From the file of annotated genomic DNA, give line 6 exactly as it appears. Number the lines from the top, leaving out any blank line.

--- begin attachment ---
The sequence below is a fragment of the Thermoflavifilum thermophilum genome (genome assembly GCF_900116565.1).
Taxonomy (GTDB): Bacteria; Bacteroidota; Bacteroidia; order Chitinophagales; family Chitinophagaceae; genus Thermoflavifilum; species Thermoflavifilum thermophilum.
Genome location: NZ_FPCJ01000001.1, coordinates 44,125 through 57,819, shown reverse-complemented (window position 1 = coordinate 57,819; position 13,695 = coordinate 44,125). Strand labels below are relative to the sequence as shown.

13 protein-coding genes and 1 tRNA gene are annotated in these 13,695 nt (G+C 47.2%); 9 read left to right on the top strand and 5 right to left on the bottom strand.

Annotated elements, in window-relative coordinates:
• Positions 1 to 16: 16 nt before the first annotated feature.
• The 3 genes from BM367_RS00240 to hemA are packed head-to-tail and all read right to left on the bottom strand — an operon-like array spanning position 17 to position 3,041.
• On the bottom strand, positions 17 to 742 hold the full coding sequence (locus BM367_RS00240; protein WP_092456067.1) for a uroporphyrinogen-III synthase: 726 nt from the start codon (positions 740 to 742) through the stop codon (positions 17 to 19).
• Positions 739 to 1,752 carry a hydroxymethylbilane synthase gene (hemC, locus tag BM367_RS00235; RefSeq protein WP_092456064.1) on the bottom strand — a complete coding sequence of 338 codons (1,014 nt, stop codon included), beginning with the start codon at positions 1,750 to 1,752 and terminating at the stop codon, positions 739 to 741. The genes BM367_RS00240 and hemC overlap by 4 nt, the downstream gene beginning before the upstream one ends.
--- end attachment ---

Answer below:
• Positions 1 to 16: 16 nt before the first annotated feature.